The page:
Stage ClassfFθp
1 (Seedlings)0.440.500.10
(0.26–0.68)(0.29–0.74)(0.05–0.17)
20.600.630.09
(0.44–0.76)(0.47–0.79)(0.04–0.15)
30.590.620.08
(0.42–0.76)(0.46–0.79)(0.06–0.12)
40.550.580.06
(0.39–0.73)(0.41–0.75)(0.04–0.09)
50.600.610.04
(0.43–0.78)(0.46–0.79)(0.001–0.10)

Temporal changes in genetic structure

  1. Top of page
  2. Abstract
  3. Introduction
  4. Methods
  5. Study species
  6. Study sites
  7. Sampling method and analysis
  8. Ecological data
  9. Comparing island and mainland genetic variation and genetic structure
  10. Testing for wahlund effects
  11. Results
  12. Allozyme diversity
  13. Spatial genetic structure
  14. Site differentiation
  15. Stage class differentiation
  16. Temporal changes in genetic structure
  17. Discussion
  18. General conclusions
  19. Acknowledgments
  20. Supplementary material
  21. References
  22. Supporting Information

Individuals in this study were of varied reproductive status. If allele frequencies among reproductive individuals differ substantially among years, the inclusion of all individuals in a single sample could result in a large apparent deficiency of heterozygotes as a result of a temporal Wahlund effect. To test for a temporal Wahlund effect, I used a hierarchical F-statistic approach with three levels: reproductive vs. nonreproductive individuals, year, and site. The results from this analysis indicated that overall inbreeding coefficient was large (f=0.589, 95% CI=0.44–0.72). Both reproductive status (θss=0.064, 95% CI=0.06–0.11) and year of reproduction (θs=0.058, 95% CI=0.04–0.08) had significant effects on genetic structure. The effects of both were of magnitude similar to the among-site differences (θp=0.077, 95% C.I.=0.05–0.09).

Discussion

  1. Top of page
  2. Abstract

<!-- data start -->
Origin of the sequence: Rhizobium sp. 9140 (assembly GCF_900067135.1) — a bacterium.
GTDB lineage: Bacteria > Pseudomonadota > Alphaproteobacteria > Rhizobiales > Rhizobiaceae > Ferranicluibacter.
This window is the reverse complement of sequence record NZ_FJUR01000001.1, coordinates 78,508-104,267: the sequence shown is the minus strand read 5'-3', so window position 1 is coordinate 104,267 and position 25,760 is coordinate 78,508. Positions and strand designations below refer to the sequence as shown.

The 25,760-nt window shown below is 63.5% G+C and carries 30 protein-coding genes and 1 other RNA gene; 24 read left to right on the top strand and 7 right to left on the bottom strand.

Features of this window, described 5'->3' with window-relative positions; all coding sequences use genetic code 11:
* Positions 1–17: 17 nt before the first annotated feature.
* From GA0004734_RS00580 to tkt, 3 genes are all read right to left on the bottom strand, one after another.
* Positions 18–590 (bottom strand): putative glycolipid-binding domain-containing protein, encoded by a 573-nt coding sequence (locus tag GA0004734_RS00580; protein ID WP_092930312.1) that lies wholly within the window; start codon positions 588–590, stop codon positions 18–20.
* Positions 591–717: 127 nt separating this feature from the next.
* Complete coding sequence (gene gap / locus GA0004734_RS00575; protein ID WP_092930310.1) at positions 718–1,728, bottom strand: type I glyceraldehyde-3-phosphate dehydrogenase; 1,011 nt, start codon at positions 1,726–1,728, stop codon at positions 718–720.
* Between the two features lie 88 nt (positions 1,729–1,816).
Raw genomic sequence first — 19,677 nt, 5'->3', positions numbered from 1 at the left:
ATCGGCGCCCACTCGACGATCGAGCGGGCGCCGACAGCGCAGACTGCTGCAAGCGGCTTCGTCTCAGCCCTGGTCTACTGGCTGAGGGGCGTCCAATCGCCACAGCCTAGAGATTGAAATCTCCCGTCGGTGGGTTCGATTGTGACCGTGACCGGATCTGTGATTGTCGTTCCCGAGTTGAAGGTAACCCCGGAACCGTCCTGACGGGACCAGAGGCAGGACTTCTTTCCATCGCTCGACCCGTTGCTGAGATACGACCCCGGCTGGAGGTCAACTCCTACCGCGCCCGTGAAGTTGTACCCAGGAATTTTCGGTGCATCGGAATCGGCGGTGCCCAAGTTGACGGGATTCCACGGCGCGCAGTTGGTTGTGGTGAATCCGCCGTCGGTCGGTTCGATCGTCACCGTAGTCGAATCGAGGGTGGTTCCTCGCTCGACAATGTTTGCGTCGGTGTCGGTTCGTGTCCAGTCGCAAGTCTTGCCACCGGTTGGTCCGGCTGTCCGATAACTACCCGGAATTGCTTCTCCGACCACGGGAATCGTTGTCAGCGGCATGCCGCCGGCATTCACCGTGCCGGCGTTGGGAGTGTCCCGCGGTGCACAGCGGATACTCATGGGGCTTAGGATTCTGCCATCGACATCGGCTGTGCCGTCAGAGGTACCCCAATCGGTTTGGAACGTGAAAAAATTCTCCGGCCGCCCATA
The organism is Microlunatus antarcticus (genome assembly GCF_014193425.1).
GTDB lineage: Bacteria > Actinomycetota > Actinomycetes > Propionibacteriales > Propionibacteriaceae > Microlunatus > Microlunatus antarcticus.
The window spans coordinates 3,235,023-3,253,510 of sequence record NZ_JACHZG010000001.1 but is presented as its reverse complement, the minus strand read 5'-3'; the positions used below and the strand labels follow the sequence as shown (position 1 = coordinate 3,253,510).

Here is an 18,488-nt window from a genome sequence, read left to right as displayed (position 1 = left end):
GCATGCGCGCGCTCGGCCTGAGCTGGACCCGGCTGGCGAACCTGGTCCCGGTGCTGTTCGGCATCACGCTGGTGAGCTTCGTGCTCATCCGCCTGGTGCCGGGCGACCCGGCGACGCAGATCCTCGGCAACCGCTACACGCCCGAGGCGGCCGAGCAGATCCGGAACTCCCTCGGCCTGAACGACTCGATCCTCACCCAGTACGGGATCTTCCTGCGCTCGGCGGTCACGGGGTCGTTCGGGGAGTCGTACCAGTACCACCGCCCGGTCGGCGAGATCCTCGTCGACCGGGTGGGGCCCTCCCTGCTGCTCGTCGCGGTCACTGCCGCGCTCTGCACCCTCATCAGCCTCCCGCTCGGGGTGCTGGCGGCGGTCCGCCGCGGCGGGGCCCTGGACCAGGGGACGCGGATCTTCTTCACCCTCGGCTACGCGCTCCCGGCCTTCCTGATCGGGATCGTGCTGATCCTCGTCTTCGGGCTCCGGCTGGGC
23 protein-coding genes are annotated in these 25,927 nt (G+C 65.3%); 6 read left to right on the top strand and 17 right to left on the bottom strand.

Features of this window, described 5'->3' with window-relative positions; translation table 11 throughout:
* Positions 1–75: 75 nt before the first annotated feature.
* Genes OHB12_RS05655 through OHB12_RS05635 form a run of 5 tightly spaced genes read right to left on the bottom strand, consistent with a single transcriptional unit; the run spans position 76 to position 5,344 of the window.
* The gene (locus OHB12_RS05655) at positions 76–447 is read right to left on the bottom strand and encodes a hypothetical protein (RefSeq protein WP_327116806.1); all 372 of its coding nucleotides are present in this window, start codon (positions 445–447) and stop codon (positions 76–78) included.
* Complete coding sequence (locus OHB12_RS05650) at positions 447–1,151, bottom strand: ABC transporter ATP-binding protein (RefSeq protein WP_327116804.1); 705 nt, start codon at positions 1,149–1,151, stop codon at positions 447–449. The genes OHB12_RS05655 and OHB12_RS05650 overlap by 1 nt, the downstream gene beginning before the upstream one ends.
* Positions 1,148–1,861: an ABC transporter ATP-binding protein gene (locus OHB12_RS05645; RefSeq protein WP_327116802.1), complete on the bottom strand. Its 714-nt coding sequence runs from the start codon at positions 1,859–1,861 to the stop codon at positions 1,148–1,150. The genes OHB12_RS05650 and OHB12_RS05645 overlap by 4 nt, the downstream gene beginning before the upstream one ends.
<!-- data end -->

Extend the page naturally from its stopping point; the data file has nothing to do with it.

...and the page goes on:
3. Introduction
  4. Methods
  5. Study species
  6. Study sites
  7. Sampling method and analysis
  8. Ecological data
  9. Comparing island and mainland genetic variation and genetic structure
  10. Testing for wahlund effects
  11. Results
  12. Allozyme diversity
  13. Spatial genetic structure
  14. Site differentiation
  15. Stage class differentiation
  16. Temporal changes in genetic structure
  17. Discussion
  18. General conclusions
  19. Acknowledgments
  20. Supplementary material
  21. References
  22. Supporting Information

Combined evidence from measures of genetic diversity, similarities of genetic structure between island and mainland sites, and stage class analyses suggest that the sites examined in the Barro Colorado National Monument comprise a single large population of the orchid, C. viridiflavum. Island and mainland sites shared similar patterns of within and among site genetic diversity regardless of physical distance. The overall pattern of genetic structure (differentiation among sites on the order of 6–8%) is consistent with the life history characteristics of this orchid.

The low value of θp (0.06) or Gst (0.10) indicated there was very little genetic differentiation among the sites with C. viridiflavum. This level of differentiation is within the range reported for wind dispersed, long-lived perennial, and endemic species (GST range: 0.09–0.26: Hamrick & Godt, 1996 ), and is consistent with the mean reported for 16 other species of Orchidaceae (GST=0.087: Hamrick & Godt, 1996) and the only published measures for epiphytic orchid species (Ackerman, 1998; Ackerman & Ward, 1999). Hamrick & Godt (1996) attribute the generally low values found to the species-specific relationship of orchids with their pollinators. The low level of differentiation among Catasetum sites is likely influenced by the joint effects of long distance pollinator/pollen movement and the potentially long dispersal distances of the tiny wind dispersed seeds of orchids (Murren & Ellison, 1998; Murren, 1999; Murren, 2002). The tiny seeds likely traverse distances of 100 m to >1 km depending on the height of seed release and local wind speed (estimates are based on a ballistic seed dispersal model; see Results in Murren & Ellison, 1998). The small number of reproductively successful individuals per year, and the greatest reproductive success in the largest/oldest stage class translates into a likelihood that multiple individuals within a stage class are half or full sibs (Murren, 2002). In turn, this results in potential mating among relatives, even if mates are physically distant from one another. Among year genetic differences in sets of reproductive individuals corroborate these observations, as well as parallel evidence published for other long-lived perennial species (Epling & Lewis, 1952; Wells & Wells, 1980).